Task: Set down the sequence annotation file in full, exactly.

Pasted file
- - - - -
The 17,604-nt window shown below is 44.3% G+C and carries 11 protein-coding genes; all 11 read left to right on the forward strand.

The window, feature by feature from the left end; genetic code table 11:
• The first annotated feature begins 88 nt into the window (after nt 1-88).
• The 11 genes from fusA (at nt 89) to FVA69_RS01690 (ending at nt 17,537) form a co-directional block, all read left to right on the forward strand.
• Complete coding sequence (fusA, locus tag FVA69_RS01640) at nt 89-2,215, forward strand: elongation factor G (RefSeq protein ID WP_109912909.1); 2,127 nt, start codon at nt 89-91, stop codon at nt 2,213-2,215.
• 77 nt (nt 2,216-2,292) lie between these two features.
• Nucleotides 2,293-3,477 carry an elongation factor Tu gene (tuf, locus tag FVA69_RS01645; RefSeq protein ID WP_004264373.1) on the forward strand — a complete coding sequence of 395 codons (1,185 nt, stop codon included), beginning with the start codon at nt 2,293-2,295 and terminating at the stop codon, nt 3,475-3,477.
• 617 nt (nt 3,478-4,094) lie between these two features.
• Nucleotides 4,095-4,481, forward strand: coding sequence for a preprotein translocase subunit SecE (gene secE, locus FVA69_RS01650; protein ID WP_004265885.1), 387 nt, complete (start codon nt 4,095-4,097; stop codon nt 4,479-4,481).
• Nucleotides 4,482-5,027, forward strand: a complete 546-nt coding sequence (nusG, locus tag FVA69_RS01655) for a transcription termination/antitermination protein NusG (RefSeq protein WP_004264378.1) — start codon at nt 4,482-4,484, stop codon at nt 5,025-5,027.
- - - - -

The 17,604-nt window shown below is 44.3% G+C and carries 11 protein-coding genes; all 11 read left to right on the forward strand.

The window, feature by feature from the left end; genetic code table 11:
• The first annotated feature begins 88 nt into the window (after nt 1-88).
• The 11 genes from fusA (at nt 89) to FVA69_RS01690 (ending at nt 17,537) form a co-directional block, all read left to right on the forward strand.
• Complete coding sequence (fusA, locus tag FVA69_RS01640) at nt 89-2,215, forward strand: elongation factor G (RefSeq protein ID WP_109912909.1); 2,127 nt, start codon at nt 89-91, stop codon at nt 2,213-2,215.
• 77 nt (nt 2,216-2,292) lie between these two features.
• Nucleotides 2,293-3,477 carry an elongation factor Tu gene (tuf, locus tag FVA69_RS01645; RefSeq protein ID WP_004264373.1) on the forward strand — a complete coding sequence of 395 codons (1,185 nt, stop codon included), beginning with the start codon at nt 2,293-2,295 and terminating at the stop codon, nt 3,475-3,477.
• 617 nt (nt 3,478-4,094) lie between these two features.
• Nucleotides 4,095-4,481, forward strand: coding sequence for a preprotein translocase subunit SecE (gene secE, locus FVA69_RS01650; protein ID WP_004265885.1), 387 nt, complete (start codon nt 4,095-4,097; stop codon nt 4,479-4,481).
• Nucleotides 4,482-5,027, forward strand: a complete 546-nt coding sequence (nusG, locus tag FVA69_RS01655) for a transcription termination/antitermination protein NusG (RefSeq protein WP_004264378.1) — start codon at nt 4,482-4,484, stop codon at nt 5,025-5,027.